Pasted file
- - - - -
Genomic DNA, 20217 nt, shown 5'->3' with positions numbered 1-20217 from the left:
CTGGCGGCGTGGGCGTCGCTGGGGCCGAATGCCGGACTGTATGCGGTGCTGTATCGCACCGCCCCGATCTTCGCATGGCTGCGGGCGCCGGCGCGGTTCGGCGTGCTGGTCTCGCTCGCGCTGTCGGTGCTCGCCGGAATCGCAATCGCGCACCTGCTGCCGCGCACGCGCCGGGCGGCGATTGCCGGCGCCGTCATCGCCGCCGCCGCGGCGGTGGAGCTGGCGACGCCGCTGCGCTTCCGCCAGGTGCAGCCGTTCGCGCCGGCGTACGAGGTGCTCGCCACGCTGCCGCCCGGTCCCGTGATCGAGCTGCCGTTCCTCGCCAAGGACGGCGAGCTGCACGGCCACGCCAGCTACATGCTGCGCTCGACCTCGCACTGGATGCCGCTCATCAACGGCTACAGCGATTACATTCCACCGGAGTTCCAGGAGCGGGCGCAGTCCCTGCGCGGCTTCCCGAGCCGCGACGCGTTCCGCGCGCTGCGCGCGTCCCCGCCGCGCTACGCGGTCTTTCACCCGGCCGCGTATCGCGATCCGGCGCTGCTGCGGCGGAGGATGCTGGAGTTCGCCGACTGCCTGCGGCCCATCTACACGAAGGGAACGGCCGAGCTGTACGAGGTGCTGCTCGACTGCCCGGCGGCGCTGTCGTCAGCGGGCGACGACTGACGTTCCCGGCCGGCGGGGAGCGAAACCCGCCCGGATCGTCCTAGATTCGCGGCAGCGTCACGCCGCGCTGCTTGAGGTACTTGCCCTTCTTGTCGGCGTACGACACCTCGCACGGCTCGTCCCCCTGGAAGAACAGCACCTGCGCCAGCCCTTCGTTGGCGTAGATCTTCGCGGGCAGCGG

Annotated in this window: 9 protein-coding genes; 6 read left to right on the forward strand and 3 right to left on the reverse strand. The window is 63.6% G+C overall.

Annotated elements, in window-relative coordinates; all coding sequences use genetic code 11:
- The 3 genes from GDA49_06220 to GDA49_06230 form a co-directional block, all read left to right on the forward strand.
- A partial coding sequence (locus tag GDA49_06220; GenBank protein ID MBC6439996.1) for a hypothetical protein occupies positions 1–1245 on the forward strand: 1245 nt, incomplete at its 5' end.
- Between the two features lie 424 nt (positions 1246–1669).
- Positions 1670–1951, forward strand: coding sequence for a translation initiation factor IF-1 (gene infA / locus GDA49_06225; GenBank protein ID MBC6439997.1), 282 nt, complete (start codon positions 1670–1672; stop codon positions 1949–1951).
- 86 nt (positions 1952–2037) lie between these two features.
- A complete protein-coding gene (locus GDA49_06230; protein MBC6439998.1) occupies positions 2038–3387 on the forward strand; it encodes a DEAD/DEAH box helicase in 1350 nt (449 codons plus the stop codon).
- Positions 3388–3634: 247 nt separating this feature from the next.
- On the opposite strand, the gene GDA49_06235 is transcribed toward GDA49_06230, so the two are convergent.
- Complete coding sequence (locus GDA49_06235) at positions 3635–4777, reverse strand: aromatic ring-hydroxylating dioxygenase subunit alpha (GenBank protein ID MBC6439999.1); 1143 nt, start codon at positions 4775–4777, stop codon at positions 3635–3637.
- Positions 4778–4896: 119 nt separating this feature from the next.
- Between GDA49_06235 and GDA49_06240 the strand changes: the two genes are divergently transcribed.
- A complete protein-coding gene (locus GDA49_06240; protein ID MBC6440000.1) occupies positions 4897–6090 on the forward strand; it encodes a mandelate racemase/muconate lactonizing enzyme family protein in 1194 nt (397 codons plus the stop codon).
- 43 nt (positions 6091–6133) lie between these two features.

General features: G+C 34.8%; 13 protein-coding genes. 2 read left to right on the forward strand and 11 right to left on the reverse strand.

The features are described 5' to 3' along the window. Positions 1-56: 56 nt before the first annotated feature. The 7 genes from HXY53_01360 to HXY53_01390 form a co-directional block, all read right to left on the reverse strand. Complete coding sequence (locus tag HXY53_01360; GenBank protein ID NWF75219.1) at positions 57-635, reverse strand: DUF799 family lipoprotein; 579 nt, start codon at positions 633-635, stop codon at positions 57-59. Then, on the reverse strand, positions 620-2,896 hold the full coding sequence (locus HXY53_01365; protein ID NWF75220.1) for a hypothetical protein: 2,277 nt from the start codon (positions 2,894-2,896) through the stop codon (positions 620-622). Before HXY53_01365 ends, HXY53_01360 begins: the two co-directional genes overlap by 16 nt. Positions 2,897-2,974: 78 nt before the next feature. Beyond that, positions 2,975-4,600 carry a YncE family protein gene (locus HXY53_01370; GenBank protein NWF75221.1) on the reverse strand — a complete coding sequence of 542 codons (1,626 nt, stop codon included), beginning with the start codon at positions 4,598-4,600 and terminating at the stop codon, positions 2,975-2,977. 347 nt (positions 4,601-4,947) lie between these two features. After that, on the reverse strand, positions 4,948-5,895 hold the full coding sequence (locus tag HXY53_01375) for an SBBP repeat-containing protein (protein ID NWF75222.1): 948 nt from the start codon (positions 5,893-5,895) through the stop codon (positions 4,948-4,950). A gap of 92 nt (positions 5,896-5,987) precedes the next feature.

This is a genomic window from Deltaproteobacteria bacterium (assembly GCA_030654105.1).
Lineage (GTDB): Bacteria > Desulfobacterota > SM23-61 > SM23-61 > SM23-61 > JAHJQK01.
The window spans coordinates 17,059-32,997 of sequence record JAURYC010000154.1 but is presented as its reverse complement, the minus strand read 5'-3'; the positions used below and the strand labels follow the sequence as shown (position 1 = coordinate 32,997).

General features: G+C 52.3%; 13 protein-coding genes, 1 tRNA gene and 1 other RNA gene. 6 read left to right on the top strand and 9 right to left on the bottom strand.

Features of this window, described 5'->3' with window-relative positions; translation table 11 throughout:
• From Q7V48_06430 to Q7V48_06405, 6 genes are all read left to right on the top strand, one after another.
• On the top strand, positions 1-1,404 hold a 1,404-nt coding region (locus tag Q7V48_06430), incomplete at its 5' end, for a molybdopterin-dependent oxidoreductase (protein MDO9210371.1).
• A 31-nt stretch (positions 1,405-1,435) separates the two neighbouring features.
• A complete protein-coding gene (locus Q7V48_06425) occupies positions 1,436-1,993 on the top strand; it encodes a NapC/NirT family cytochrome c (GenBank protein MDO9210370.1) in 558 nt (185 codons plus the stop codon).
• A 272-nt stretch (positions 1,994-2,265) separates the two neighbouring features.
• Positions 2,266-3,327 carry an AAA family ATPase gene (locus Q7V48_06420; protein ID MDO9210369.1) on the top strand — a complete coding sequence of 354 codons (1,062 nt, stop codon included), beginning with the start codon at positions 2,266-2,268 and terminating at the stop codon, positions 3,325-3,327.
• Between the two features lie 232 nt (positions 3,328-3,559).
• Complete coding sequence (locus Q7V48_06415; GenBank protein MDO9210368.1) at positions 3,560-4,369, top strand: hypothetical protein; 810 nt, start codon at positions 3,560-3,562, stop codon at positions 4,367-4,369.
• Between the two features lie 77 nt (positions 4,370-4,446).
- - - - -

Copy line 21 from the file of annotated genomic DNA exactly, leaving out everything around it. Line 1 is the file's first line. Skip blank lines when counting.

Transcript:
Lineage (GTDB): Bacteria > Desulfobacterota > SM23-61 > SM23-61 > SM23-61 > JAHJQK01.